The Tri-Cities is ripe to transition its economy from one focused on cleaning up the Hanford nuclear site to one focused on clean energy.
“This is the place. We’ve grown around this industry,” said Diahann Howard, executive director of the Port of Benton, which is part of the Washington Vertical coalition working to knit the area’s energy assets into a business cluster.
The work is not new. The port, the Tri-City Development Council and other partners established the Mid-Columbia Energy Alliance in 2009 to develop an energy-related industry.
State and federal legislation are driving resources to create the conditions that support energy innovation, from advanced nuclear and hydrogen, to solar and wind.
Today, the effort goes by the name “Washington Vertical,” and is supported with a state grant to connect communities statewide.
“We’ve been at this for 13 years. We’re almost turnkey,” said David Reeploeg, TRIDEC’s vice president for federal programs.
Clean energy advocates will converge in the Tri-Cities Nov. 8-9 for the 2022 Energy Solutions Summit, sponsored by the Association of Washington Business.
The gathering kicks off with a reception at Barnard Griffin Winery, then gets down to business with a full day of programs at the Three Rivers Convention Center in Kennewick.
The agenda includes a keynote from Robert Schuetz, CEO of Energy Northwest, sessions on permitting and infrastructure challenges and a lunch panel addressing the state of the Snake River dams.
U.S. Sen. Maria Cantwell, a Democrat, and U.S. Rep. Cathy McMorris Rodgers, a Republican, will team up for a discussion on federal energy policy.
For information or to register, go to bit.ly/EnergySolutionsSummit.
The summit promises to reaffirm what Tri-Citians already know: The Mid-Columbia is rich in energy resources, thanks to the vast investment in science, production and now cleanup since the U.S. government selected Hanford for the Manhattan Project in 1942.
“Our future is based on our past,” said Karl Dye, president and CEO of TRIDEC.
A partial list of assets includes the Pacific Northwest National Laboratory and its many spinoffs, Energy Northwest’s 1,200-megawatt nuclear plant north of Richland, the Columbia-Snake hydroelectric system, wind and solar farms, Washington State University’s Tri-Cities campus, Columbia Basin College, a workforce that knows how to build and operate sophisticated energy facilities and thousands of acres of former DOE land available for large facilities.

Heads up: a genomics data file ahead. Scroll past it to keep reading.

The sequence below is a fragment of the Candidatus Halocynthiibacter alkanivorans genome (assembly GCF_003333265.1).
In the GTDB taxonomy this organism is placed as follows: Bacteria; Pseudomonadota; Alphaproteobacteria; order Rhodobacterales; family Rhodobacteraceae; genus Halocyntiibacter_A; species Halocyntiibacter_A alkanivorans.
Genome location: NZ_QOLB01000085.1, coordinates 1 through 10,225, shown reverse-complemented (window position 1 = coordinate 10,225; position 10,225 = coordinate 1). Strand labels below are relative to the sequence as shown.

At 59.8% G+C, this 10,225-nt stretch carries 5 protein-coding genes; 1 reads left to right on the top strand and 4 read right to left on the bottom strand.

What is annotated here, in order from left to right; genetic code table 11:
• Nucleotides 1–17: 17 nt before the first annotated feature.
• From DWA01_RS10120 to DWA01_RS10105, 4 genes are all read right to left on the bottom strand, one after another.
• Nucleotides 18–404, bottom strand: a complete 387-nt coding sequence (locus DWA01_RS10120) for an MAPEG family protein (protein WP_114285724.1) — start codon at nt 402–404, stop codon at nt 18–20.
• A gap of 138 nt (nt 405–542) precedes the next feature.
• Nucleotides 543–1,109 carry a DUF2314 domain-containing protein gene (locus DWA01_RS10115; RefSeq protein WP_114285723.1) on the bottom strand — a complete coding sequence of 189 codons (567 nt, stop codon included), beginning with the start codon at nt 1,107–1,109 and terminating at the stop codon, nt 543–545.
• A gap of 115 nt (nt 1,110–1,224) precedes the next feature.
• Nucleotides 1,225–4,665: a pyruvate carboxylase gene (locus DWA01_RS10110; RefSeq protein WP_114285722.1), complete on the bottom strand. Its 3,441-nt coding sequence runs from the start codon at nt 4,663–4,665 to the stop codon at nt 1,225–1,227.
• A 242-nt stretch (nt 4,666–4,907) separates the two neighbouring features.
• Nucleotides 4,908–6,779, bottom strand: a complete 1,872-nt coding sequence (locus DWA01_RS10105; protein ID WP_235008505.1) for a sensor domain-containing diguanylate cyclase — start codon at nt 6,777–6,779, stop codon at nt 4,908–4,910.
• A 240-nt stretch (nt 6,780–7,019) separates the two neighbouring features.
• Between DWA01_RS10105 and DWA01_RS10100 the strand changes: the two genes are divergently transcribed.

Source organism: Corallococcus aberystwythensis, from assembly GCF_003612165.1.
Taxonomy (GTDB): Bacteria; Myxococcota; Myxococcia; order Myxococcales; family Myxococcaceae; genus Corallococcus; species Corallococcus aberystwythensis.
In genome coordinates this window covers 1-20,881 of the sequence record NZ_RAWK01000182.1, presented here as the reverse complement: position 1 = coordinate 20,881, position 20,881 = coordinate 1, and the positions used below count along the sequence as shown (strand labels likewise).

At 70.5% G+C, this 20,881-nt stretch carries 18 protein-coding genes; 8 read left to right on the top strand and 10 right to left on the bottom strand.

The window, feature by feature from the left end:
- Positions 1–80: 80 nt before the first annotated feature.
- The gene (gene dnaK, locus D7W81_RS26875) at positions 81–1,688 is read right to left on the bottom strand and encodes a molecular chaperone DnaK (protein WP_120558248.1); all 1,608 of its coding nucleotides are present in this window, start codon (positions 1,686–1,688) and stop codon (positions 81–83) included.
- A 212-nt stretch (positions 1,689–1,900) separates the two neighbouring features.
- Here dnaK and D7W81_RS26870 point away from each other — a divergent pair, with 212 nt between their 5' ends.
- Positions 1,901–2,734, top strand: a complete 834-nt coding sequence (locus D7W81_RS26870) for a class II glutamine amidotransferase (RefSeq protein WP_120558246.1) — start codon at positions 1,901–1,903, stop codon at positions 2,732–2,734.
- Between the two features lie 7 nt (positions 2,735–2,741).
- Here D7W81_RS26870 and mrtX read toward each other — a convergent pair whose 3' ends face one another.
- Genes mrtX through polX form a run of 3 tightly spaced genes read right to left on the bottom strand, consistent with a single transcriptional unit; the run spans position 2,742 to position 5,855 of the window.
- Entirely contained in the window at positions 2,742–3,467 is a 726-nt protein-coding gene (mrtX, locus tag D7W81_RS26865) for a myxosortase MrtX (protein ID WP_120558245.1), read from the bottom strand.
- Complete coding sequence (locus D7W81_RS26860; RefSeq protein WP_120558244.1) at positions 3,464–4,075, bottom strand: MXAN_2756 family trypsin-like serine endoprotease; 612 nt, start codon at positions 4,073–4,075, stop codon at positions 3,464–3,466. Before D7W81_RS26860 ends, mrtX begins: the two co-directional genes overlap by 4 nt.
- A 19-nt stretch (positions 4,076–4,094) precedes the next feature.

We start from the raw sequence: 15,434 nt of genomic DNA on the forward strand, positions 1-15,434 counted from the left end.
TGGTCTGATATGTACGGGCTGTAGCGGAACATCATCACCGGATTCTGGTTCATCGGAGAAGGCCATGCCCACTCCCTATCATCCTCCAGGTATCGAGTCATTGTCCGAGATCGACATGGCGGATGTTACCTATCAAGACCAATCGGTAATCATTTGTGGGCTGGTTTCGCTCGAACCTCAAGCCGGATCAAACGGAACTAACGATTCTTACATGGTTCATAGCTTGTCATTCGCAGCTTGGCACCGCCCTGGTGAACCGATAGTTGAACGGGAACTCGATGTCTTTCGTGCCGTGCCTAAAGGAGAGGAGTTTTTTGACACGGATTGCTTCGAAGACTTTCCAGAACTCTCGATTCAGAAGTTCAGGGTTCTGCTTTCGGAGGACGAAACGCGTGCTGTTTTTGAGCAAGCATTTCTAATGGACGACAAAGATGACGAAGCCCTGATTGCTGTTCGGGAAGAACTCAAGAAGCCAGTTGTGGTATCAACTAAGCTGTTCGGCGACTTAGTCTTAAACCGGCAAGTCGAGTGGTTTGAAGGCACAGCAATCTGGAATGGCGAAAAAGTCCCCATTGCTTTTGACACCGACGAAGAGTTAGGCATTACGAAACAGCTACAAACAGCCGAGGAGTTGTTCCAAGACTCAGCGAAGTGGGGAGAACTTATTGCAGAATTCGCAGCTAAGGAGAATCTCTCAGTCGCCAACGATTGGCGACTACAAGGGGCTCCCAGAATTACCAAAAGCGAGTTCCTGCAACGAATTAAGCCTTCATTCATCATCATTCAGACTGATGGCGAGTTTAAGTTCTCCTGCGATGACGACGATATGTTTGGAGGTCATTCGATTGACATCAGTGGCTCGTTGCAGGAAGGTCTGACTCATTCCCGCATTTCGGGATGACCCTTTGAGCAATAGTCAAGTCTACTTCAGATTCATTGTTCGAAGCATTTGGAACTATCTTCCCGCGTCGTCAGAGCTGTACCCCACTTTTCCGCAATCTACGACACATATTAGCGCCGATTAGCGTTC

Knitting it together and shoring up gaps is the challenge. Washington Vertical is building on the work started in 2009.
Connecting the pieces is one of the roles Dave McCormack sees for the Clean Energy Supplier Alliance, which he leads. It is building on the Hanford vendor system to ensure the infrastructure is in place to supply the needs of future industry.
“As a longtime member of the community, I get pride and joy in how the community is defining the Hanford legacy into a clean energy future,” he said.
WSU Tri-Cities is committed as well, said Sandra Haynes, chancellor for the branch campus. The school has a research lab focused on biofuels and received a $500,000 gift from the late Bob Ferguson, who held leadership positions in DOE and at Energy Northwest, to support its Energy Futures Institute.
Haynes said the community can not only thrive as a center for clean energy but do it in a way that benefits local residents. Energy equity should be a priority, she said.
Land is the port’s most significant asset when it comes to enticing energy companies.
In 2015, the U.S. Department of Energy transferred 1,641 acres in north Richland to TRIDEC, which in turn transferred 1,341 acres to the port and the city of Richland. Energy Northwest has 300 acres and is working with a solar developer for the site.
Howard said the port has three to four companies that are actively interested in the large sites on offer – 150 acres and up. An additional 1,000 acres to the south could be transferred as well.
“We have the potential to be the largest clean energy park in the nation,” Howard said.